The most melodic piece is "We'll Creep Together", of which two distinct versions exist: in addition to a full-length edit of the recording previewed on the 1.Outside EPK back in 1995, there is a second and quite different five-minute version; it seems likely that both were intended for inclusion on the album, one as a reprise of the other. The five-minute take is less arch than the EPK version, as Bowie adopts his finest Jacques Brel chanson style to deliver an impassioned vocal over Mike Garson's rippling piano, punctuated by a series of twisted sci-fi sound effects: the lyric is characteristically impenetrable ("Way back in the Laugh Hotel I'll reel out of the window / You die for diamonds but you won't live for love"), and the overall impression is sweetly mysterious in the beguiling style of "My Death" (and, interestingly enough, of Bowie's subsequent recording of "Nature Boy" for the Moulin Rouge soundtrack).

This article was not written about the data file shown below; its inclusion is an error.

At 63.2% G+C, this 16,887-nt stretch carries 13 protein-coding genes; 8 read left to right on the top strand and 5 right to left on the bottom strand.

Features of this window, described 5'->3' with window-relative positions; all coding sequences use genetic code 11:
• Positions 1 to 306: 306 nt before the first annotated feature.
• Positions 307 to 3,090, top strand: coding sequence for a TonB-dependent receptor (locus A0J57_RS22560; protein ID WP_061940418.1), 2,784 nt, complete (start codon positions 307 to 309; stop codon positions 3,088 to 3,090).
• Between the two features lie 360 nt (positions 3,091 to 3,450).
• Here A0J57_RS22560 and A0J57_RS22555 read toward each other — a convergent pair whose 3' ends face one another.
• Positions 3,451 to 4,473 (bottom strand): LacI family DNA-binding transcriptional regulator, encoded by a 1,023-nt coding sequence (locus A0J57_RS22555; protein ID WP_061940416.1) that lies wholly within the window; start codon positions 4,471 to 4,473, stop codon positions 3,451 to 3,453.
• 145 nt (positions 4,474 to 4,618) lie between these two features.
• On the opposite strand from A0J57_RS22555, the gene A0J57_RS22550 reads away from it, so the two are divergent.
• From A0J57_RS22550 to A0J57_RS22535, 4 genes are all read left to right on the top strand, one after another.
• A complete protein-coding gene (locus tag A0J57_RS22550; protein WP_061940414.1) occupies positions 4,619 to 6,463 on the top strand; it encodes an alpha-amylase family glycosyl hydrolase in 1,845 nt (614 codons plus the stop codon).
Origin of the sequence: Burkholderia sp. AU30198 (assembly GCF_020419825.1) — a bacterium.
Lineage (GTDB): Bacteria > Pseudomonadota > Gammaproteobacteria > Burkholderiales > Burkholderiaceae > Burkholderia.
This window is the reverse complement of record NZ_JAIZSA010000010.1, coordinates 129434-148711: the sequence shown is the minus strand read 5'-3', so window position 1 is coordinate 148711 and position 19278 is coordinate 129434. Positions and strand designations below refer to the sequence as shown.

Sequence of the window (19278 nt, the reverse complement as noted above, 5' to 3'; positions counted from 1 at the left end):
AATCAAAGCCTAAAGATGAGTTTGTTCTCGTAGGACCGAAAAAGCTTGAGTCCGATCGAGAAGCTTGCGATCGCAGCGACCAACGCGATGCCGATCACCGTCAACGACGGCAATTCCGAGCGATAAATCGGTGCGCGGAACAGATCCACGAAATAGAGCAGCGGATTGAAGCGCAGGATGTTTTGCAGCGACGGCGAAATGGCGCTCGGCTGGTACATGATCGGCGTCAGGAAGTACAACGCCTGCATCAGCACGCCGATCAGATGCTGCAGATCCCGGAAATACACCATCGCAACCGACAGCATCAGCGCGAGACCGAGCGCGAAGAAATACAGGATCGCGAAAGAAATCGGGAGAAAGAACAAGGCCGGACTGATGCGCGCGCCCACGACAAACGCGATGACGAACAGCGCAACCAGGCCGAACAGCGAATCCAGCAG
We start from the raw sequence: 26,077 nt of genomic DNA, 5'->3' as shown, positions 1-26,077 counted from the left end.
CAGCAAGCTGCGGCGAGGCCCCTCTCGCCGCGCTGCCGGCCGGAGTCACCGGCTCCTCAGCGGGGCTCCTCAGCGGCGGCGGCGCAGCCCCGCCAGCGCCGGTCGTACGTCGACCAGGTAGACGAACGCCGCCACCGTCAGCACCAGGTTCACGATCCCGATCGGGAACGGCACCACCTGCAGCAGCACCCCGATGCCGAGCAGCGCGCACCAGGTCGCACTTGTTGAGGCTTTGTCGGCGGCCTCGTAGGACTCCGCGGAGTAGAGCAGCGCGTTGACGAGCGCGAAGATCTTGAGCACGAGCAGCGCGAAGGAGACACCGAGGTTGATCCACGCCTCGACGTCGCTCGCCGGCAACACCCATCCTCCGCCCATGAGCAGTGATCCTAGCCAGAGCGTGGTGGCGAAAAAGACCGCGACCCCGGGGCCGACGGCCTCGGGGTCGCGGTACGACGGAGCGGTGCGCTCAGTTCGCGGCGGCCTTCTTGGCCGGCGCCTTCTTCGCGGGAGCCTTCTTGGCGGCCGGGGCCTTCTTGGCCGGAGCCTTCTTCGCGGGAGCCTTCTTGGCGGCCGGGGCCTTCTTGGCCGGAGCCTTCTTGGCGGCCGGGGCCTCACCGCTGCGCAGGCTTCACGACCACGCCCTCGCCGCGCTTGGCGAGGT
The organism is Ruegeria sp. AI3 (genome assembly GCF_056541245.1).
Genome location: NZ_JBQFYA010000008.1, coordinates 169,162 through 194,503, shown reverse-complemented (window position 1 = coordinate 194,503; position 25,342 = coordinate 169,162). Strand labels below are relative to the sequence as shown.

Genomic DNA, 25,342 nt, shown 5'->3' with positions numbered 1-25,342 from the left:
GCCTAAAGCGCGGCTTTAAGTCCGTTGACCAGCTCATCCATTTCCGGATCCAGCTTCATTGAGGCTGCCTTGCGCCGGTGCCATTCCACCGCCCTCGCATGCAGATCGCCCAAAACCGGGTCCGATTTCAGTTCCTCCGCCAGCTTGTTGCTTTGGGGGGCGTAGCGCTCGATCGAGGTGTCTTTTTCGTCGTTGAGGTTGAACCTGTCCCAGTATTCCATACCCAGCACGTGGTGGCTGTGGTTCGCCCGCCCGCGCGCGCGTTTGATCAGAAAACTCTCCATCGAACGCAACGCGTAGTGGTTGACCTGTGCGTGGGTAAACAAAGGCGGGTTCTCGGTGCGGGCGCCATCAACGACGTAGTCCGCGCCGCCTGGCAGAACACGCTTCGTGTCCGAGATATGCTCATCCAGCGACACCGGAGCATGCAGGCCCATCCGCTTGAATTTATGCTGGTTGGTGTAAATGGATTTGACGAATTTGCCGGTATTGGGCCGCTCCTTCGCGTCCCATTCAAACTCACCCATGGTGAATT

The number known unofficially as "I'd Rather Be Chrome" (a phase repeated several times in the lyric, prefiguring "I'd Rather Be High" by the best part of two decades) begins with some more narration from Nathan Adler before developing a prowling, catchy riff over which Bowie-as-Adler emotes a self-lacerating lyric reminiscent of some of the bleaker moments on Low ("Oh what a room, what a womb, what a tomb...I'd rather be chrome than stay here at home") against a pounding bass and percussion track. "The Enemy Is Fragile" (a title confirmed by Reeves Gabrels) revisits the rhythmically insistent patterns of "A Small Plot Of Land", as Bowie tops the clattering drum patterns, guitar squeals and piano runs with a series of outrageous vocal swoops, alternating between menacing spoken sections, hammy over-enunciations and preposterous falsetto howls: his opening gambit is "Hallo Leon, would you like something really fishy?", before going on to paraphrase Henry II ("Who will rid me of this shaking head?") and cracking a sort of metaphysical pun around a sinister Silence Of The Lambs image: "There's something in her mouth - something mysterious...I bet it is a speech". The appearance of the word "permutation" in the final mantra ("You are a permutation, you are a patois, You are Chinese poetry, You are something mysterious...You are something really fishy") points to the lyrics' obvious debt to Brion Gysin, and brings the proceedings to a splendidly bewildering climax.